Bahrain-based Gulf Finance House will seek shareholder approval later this month for a potential reduction in share capital and to issue a convertible sukuk of up to $500 million to restructure debt and fund new projects.
The Islamic investment firm, whose unit is in the process of selling a majority stake in English soccer club Leeds United, was repeatedly forced into restructuring debt as the firm struggled in the aftermath of the global financial crisis.
Under the proposal, GFH will reduce the nominal value of its shares by 13.8 percent to $0.265 per share from $0.3075, according to a notice on GFH's website. As a result, paid-up capital will be cut to $837 million from $972 million.
GFH also aims to issue convertible sukuk worth up to $500 million to restructure current liabilities, develop projects and fund possible future acquisitions, subject to shareholder and regulatory approval. No timeframe was indicated for the potential offering in the statement.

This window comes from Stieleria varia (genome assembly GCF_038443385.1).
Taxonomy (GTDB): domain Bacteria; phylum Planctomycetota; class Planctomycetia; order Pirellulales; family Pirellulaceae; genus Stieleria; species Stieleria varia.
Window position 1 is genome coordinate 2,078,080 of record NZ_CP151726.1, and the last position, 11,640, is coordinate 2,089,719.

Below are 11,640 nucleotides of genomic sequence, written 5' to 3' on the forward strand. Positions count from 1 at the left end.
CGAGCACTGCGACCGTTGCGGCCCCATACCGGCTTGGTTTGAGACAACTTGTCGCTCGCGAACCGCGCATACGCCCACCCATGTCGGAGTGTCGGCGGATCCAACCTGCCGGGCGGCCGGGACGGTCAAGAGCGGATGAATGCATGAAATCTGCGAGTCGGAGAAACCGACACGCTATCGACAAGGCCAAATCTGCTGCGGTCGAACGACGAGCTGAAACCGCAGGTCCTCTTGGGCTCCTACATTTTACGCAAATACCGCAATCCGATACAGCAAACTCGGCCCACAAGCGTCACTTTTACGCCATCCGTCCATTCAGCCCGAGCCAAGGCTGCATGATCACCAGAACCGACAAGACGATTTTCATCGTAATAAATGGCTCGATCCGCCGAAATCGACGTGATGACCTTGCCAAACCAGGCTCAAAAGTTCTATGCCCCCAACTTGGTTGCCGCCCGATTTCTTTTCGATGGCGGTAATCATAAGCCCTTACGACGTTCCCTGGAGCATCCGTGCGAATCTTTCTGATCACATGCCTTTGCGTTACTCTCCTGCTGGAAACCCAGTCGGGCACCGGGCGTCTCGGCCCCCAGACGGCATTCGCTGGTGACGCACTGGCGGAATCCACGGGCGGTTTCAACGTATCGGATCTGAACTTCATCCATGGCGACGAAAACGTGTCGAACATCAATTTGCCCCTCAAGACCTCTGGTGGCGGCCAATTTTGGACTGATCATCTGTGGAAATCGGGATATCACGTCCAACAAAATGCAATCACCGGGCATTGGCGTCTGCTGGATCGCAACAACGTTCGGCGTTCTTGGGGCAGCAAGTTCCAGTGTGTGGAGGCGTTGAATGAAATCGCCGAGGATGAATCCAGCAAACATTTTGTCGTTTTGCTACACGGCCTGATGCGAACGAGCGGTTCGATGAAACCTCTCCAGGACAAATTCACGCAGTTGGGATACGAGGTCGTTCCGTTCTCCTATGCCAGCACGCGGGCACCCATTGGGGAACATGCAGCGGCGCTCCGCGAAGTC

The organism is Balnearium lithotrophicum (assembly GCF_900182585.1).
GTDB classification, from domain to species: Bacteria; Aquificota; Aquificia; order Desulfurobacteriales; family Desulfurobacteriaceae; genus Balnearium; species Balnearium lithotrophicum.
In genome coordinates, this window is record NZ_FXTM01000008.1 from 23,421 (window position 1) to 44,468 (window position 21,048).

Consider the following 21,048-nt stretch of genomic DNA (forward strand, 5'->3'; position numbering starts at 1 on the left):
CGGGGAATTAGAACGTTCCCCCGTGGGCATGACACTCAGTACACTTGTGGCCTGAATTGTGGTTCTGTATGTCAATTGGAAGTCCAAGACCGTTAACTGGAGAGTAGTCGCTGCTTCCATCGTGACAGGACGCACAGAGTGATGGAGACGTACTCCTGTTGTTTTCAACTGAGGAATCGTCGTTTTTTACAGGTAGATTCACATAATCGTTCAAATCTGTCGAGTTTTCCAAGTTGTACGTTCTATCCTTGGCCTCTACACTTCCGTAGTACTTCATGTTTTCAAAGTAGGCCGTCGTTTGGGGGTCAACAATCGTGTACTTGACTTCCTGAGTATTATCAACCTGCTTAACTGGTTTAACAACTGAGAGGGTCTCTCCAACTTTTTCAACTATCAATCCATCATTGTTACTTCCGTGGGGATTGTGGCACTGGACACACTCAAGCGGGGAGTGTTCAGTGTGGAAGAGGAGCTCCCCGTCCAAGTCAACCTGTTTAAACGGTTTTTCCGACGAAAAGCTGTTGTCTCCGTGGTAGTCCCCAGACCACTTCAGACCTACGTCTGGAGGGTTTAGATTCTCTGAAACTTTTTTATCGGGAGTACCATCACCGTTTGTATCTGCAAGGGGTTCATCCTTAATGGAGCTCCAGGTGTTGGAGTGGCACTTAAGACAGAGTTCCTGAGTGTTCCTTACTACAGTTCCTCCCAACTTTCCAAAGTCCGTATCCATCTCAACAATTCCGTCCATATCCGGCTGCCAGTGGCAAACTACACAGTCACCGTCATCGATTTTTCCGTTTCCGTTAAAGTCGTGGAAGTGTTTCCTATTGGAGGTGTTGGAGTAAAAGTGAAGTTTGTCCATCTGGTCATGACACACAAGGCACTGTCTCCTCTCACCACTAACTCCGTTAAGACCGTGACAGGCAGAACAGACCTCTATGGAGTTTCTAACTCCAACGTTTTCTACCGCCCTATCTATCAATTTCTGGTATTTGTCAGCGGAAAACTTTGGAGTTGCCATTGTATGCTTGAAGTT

The proposals will be discussed during its annual general meeting on March 31.
The investment firm made a net profit of $5.2 million in the three months to Dec. 31, up from $2.5 million in the prior-year period. For the 2013 full year, GFH's net profit fell 37.2 percent to $6.3 million.
GFH, through its Dubai-based subsidiary GFH Capital, agreed to sell 75 percent of Leeds United to Italian Massimo Cellino last month, subject to the takeover being sanctioned by the Football League governing body.